• Gender parity cabinets raise the bar for the next government. For example, Chile’s first female president, Michelle Bachelet, appointed an equal number of male and female ministers in 2006 and, in 2011, her successor, Sebastián Piñera, appointed a cabinet with almost one-third female ministers (six of 22). Short of parity, a cabinet in which women constitute 30 percent of all ministers is nonetheless impressive, far higher than the global average of 18 percent of government ministers. Although we do find some cases where leaders appoint fewer women than their predecessors, the declines are modest. We find no evidence that leaders are sanctioned or punished electorally for increasing women’s cabinet representation. On the contrary, leaders who fail to meet their country’s standard for women’s cabinet inclusion face substantial negative press.

The Concrete Floor for Cabinets – and Its Broader Implications

We coin the term “concrete floor” to capture the phenomenon whereby gains in women’s cabinet appointments are locked in, increase over time, and are not significantly reversed. The concrete floor identifies the minimal threshold of women’s inclusion for a cabinet to be perceived as politically legitimate. For each country we studied, such legitimacy is satisfied when the president or prime minister takes into account criteria ranging from gender, to region, to race and ethnicity – criteria that all leaders, regardless of party, must include in their ministerial teams.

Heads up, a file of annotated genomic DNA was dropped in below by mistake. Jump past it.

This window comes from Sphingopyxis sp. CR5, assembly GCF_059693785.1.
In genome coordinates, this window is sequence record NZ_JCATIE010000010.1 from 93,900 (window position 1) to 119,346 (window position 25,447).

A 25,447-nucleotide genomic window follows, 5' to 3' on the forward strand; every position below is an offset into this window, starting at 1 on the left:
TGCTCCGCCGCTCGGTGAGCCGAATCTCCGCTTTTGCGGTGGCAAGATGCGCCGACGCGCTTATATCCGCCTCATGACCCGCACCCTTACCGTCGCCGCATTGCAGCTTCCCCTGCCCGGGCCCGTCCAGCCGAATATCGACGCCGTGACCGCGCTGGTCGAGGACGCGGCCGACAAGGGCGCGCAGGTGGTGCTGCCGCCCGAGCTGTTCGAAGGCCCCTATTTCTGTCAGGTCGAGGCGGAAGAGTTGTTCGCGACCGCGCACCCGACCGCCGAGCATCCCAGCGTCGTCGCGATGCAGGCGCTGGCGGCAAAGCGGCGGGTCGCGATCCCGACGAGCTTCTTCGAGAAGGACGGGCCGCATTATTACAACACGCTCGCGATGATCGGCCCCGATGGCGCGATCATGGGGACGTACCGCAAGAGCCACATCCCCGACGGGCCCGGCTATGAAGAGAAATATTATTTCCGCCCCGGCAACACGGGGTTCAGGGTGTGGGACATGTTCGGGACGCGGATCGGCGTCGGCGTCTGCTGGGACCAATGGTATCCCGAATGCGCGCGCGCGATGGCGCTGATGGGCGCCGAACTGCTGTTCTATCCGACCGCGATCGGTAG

Representational criteria vary. In Canada, Germany, and Spain, prime ministers must ensure regional representation when selecting ministers, but this is not the case in Chile or the United States. In Canada and the United States, an all-white cabinet is virtually unthinkable, but in Germany and Spain, cabinets lacking in racial diversity appear to be entirely acceptable. Only one criterion appears across all cases: women must be included. Among our cases, all-male cabinets have been extinct for a quarter-century, with Australia in 1993 the last country to have one. Cabinets now must include women as ministers, and one is not enough.

When the appointment of many women becomes the expected cabinet standard, controversies about women’s “insufficient qualifications” cease. The practice of challenging female appointments by declaring that “merit” should prevail over sex becomes no longer viable. In countries where multiple gender parity cabinets have been formed, the media now routinely report on the policy expertise and political experience of all cabinet appointees and rarely question women’s qualifications. Given the relatively small size of cabinets, any advanced democracy should be able to find highly qualified women – and increasing numbers of countries are doing so. As our research shows, advances in women’s cabinet appointments accumulate, locking in progress and making it harder for leaders to return to exclusionary practices. Gender parity cabinets normalize women’s presence at the highest levels of democratic governance.

Read more in Annesley, Beckwith, and Franceschet, Cabinets, Ministers, and Gender (Under Review, 2018).